Recovering from a Breakup: Proven Ways to Heal (From Science)

Even if your heart tries to pull its broken self together to tell you it’s for the best, and your head – foggy and sad – tells you the pain will pass, the agony of a breakup can be relentless. When you’re recovering from a breakup, it’s important not to hurry things along – it’s your time to reset, recharge and draw wisdom from the experience – but what if your healing could be strong and complete … and quicker?  Science may have just found the way. 

New research has found that broken-hearted ones who reflected more on their relationships over a nine week period had a stronger overall recovery from their breakup. 

An important part of the healing is a process called ‘self-concept reorganisation’, which involves rebuilding and strengthening the sense of who you are, independent of the relationship.

[bctt tweet=”What if your healing from a breakup could be stronger and quicker? Science may have found the secret … http://wp.me/p5hkQx-lk”]

Relationships have a profound impact on the beliefs we have about ourselves, whether we realise it or not. During the course of a relationship, it’s very normal to ‘intertwine’ with a partner. Goals and directions change, as well as wants and needs for now and the future.

This isn’t because you lose yourself, though certainly that can happen, but because intimacy involves opening up to another person – opening up to their love, wants, needs, feelings, opinions, love, goals, dreams. When that happens, you can’t help but be influenced and eventually move in the same direction. Sometimes that involves adjusting your own sails. It’s all a healthy part of being with someone fully, and part of the unpredictable magic of relationships.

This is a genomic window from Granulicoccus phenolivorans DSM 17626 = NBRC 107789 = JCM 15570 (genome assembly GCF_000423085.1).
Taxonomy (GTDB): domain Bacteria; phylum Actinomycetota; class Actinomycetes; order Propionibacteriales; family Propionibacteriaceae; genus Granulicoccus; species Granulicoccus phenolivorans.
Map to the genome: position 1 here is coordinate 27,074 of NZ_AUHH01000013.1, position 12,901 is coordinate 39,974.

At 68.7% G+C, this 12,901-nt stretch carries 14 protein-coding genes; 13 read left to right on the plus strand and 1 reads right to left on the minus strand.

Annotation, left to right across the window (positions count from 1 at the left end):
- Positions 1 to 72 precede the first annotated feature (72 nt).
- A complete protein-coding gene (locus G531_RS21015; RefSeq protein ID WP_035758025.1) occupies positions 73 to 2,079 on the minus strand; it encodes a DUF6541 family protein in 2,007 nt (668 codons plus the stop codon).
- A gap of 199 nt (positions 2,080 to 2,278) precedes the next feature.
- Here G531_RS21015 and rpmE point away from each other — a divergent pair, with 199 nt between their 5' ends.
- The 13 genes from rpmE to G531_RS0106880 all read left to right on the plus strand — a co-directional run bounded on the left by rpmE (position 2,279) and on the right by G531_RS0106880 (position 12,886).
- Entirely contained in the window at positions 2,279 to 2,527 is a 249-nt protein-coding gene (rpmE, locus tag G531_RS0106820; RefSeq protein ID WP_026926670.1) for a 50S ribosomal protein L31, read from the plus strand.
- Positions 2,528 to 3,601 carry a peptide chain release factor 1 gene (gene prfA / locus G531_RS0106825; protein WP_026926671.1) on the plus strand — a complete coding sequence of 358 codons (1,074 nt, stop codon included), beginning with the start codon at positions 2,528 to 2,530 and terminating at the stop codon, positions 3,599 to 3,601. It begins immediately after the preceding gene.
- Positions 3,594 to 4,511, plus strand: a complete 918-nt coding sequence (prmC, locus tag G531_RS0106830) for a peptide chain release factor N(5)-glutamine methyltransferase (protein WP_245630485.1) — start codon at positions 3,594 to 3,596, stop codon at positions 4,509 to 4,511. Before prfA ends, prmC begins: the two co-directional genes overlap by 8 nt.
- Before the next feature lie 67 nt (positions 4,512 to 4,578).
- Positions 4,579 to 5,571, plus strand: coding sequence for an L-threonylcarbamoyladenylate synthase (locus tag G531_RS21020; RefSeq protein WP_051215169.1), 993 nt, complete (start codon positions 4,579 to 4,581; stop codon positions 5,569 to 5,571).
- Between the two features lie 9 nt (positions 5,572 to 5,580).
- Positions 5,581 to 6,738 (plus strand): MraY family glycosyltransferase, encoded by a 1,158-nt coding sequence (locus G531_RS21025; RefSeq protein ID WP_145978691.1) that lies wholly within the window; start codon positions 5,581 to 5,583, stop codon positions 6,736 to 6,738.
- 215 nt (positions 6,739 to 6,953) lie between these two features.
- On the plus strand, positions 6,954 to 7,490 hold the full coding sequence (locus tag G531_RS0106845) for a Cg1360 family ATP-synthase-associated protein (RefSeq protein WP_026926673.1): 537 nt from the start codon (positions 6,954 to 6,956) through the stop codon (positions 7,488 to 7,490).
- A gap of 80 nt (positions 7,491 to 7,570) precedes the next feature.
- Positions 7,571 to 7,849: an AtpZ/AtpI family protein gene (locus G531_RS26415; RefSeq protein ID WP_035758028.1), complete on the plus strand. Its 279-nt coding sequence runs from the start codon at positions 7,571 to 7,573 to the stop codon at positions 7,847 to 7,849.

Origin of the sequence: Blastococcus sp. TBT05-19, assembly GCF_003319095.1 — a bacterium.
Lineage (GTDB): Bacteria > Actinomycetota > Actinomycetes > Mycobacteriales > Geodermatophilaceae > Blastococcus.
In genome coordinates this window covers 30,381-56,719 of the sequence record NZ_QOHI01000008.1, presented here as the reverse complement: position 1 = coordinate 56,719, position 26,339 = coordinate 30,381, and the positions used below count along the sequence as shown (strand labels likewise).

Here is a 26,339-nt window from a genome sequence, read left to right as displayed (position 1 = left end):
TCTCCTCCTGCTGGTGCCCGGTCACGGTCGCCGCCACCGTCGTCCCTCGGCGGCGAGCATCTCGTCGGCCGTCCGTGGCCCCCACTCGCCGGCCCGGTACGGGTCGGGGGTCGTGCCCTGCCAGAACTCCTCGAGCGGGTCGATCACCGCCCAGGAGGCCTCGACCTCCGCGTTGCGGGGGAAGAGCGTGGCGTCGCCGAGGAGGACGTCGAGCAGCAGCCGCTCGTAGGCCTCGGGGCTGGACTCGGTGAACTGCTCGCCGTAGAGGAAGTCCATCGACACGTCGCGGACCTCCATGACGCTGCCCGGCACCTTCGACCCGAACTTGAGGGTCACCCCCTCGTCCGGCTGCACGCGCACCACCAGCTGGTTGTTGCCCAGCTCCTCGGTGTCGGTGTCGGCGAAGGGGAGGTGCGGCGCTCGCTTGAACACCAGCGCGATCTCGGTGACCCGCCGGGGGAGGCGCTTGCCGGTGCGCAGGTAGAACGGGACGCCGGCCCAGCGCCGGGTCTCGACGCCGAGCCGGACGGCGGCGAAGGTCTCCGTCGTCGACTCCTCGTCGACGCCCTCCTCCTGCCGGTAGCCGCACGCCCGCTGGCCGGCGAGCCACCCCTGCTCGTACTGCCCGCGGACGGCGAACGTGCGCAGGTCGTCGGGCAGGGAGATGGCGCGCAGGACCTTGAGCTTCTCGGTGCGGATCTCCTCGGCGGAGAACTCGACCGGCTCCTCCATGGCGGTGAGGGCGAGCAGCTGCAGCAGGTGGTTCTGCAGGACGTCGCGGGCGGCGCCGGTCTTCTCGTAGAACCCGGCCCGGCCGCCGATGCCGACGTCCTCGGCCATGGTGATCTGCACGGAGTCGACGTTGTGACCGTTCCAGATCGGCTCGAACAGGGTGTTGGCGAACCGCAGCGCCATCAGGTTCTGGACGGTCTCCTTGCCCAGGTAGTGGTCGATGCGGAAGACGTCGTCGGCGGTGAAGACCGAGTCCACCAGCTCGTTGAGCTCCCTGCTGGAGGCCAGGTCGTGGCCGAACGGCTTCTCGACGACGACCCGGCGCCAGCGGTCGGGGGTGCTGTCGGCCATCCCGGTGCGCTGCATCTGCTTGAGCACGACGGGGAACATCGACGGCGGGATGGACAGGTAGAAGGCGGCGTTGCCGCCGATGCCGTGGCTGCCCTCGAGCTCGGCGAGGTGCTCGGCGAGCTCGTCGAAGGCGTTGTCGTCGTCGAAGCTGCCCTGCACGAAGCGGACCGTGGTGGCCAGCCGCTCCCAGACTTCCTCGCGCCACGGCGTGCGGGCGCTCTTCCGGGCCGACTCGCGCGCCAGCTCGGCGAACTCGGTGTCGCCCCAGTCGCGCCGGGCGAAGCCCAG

A breakup means the undoing of this merging, which is painful to go through. However strong and independent a person may be, the fracturing of a relationship can also mean the fracturing of the self-concept. One of the most painful parts of a breakup is that it up-ends things as you’ve come to know them. The familiar is gone, plans are changed and the future all of a sudden has too many blank spaces where happy things used to be.

[irp posts=”1144″ name=”Dear Broken Hearted One … When You’re In The Thick of a Break-Up.”]

 

Part of the healing is re-establishing who you are without your partner. Anything that can repair and re-strengthen the self-concept, will accelerate healing.

So, to get you back to strong, based on science …

  1. Talk. Go on. Go for it.

    There are a couple of ways that talking about a breakup might help to facilitate healing. The first is that talking about the relationship will help to bring a different perspective to things. It’s not called a ‘breakup’ because it’s working well. Being in love or being in like-a-lot can blur things, hide things and dress things up, sometimes at the cost of clarity. There will be a level of insight that will throw itself at your feet when you talk about the relationship from a more distant perspective.

  2. Find your story.

    Talking helps to construct a story of the relationship that gives meaning to the experience – including the experience of the relationship, the breakup, and perhaps most importantly for healing, the recovery. Let me explain …